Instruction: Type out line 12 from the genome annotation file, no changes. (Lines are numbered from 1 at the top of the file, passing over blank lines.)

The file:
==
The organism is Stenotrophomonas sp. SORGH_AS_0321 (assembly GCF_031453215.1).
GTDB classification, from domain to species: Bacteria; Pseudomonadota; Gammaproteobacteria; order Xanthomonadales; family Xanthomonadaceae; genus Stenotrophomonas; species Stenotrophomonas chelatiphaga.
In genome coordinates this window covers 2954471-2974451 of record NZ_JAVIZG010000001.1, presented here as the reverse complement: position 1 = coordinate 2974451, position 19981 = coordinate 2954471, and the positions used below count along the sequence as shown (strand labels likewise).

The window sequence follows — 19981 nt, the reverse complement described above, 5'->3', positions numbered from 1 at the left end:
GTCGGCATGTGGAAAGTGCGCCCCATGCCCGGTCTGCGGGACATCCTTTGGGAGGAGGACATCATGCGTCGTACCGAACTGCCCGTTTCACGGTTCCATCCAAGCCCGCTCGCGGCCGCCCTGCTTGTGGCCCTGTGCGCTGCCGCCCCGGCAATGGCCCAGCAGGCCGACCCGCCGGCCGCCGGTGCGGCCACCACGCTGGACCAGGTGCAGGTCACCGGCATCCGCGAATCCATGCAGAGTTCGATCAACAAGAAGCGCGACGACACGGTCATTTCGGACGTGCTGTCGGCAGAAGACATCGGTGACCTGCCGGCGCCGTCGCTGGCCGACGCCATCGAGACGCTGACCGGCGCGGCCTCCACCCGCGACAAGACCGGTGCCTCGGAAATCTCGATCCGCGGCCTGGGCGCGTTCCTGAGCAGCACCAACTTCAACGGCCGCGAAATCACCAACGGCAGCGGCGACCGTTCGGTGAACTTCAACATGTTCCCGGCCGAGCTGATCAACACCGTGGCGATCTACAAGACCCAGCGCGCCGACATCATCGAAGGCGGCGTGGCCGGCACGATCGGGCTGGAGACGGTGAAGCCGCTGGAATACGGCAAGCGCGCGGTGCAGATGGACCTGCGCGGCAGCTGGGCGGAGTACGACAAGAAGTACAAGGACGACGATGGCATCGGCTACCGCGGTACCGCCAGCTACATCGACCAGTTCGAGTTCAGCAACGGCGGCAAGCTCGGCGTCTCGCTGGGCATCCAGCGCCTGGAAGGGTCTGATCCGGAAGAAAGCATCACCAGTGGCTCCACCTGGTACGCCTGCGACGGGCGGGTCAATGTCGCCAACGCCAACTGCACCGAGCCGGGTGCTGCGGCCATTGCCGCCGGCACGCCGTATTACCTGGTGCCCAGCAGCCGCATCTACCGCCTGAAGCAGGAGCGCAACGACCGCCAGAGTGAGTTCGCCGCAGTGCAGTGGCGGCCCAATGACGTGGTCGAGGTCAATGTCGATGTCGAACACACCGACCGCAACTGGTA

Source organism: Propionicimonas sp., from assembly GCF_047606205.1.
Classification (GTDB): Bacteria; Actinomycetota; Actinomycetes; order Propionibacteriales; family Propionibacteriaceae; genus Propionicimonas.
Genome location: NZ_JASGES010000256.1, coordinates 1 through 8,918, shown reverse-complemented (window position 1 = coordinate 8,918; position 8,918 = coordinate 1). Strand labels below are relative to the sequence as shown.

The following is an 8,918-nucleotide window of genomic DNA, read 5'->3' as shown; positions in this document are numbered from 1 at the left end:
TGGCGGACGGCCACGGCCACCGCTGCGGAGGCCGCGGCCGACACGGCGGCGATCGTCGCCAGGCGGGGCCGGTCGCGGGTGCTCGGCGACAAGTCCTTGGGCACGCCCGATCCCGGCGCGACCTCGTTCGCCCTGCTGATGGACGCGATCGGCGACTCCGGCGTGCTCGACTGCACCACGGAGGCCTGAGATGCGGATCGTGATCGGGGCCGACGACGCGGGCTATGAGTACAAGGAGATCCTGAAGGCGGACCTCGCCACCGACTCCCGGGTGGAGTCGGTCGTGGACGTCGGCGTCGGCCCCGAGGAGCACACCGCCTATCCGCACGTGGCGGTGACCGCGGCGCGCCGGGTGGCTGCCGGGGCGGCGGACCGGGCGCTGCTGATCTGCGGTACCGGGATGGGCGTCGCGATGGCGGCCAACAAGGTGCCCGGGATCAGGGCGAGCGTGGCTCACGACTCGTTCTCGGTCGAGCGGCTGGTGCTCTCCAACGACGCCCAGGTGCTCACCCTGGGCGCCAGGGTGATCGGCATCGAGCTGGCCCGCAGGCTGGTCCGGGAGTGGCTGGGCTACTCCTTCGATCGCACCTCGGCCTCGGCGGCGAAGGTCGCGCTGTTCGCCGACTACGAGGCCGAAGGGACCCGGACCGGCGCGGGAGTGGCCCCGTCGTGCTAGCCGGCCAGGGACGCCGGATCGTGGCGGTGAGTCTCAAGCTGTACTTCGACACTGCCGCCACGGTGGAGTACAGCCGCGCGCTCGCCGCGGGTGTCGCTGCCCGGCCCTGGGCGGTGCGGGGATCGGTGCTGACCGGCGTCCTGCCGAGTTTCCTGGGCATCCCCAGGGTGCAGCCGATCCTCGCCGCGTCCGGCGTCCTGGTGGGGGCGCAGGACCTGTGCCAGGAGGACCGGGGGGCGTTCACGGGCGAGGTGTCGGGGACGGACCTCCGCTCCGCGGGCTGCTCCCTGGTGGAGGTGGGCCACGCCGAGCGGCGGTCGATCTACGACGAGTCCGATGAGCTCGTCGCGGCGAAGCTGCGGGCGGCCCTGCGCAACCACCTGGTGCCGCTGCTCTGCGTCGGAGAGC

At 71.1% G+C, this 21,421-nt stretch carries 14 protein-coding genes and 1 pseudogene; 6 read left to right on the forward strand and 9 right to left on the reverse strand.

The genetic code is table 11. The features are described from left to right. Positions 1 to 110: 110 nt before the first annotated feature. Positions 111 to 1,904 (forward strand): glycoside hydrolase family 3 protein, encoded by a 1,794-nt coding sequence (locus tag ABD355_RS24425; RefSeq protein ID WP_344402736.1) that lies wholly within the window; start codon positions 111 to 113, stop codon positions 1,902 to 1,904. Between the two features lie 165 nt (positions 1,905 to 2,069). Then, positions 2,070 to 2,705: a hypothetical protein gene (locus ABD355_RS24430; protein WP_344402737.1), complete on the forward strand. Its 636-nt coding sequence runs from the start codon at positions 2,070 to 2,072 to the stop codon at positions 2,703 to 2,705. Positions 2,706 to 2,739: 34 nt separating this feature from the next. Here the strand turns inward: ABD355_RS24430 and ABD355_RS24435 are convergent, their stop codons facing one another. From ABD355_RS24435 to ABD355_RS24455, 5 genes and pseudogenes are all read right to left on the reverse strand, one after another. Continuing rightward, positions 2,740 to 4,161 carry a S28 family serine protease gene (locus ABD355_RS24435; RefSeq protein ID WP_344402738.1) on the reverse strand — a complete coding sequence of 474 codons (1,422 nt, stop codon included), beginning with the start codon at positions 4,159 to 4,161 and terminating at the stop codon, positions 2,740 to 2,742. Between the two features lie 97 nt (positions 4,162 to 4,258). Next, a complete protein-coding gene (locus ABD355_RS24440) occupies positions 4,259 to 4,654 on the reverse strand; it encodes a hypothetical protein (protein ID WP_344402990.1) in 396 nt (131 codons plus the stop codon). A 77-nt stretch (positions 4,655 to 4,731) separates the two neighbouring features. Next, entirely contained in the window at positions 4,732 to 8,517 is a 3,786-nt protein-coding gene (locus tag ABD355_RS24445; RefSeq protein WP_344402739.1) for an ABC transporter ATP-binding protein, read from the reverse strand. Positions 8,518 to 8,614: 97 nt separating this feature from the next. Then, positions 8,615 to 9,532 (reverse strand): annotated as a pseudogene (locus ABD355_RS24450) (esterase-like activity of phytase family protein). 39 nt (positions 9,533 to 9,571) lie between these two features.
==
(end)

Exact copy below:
The genetic code is table 11. The features are described from left to right. Positions 1 to 110: 110 nt before the first annotated feature. Positions 111 to 1,904 (forward strand): glycoside hydrolase family 3 protein, encoded by a 1,794-nt coding sequence (locus tag ABD355_RS24425; RefSeq protein ID WP_344402736.1) that lies wholly within the window; start codon positions 111 to 113, stop codon positions 1,902 to 1,904. Between the two features lie 165 nt (positions 1,905 to 2,069). Then, positions 2,070 to 2,705: a hypothetical protein gene (locus ABD355_RS24430; protein WP_344402737.1), complete on the forward strand. Its 636-nt coding sequence runs from the start codon at positions 2,070 to 2,072 to the stop codon at positions 2,703 to 2,705. Positions 2,706 to 2,739: 34 nt separating this feature from the next. Here the strand turns inward: ABD355_RS24430 and ABD355_RS24435 are convergent, their stop codons facing one another. From ABD355_RS24435 to ABD355_RS24455, 5 genes and pseudogenes are all read right to left on the reverse strand, one after another. Continuing rightward, positions 2,740 to 4,161 carry a S28 family serine protease gene (locus ABD355_RS24435; RefSeq protein ID WP_344402738.1) on the reverse strand — a complete coding sequence of 474 codons (1,422 nt, stop codon included), beginning with the start codon at positions 4,159 to 4,161 and terminating at the stop codon, positions 2,740 to 2,742. Between the two features lie 97 nt (positions 4,162 to 4,258). Next, a complete protein-coding gene (locus ABD355_RS24440) occupies positions 4,259 to 4,654 on the reverse strand; it encodes a hypothetical protein (protein ID WP_344402990.1) in 396 nt (131 codons plus the stop codon). A 77-nt stretch (positions 4,655 to 4,731) separates the two neighbouring features. Next, entirely contained in the window at positions 4,732 to 8,517 is a 3,786-nt protein-coding gene (locus tag ABD355_RS24445; RefSeq protein WP_344402739.1) for an ABC transporter ATP-binding protein, read from the reverse strand. Positions 8,518 to 8,614: 97 nt separating this feature from the next. Then, positions 8,615 to 9,532 (reverse strand): annotated as a pseudogene (locus ABD355_RS24450) (esterase-like activity of phytase family protein). 39 nt (positions 9,533 to 9,571) lie between these two features.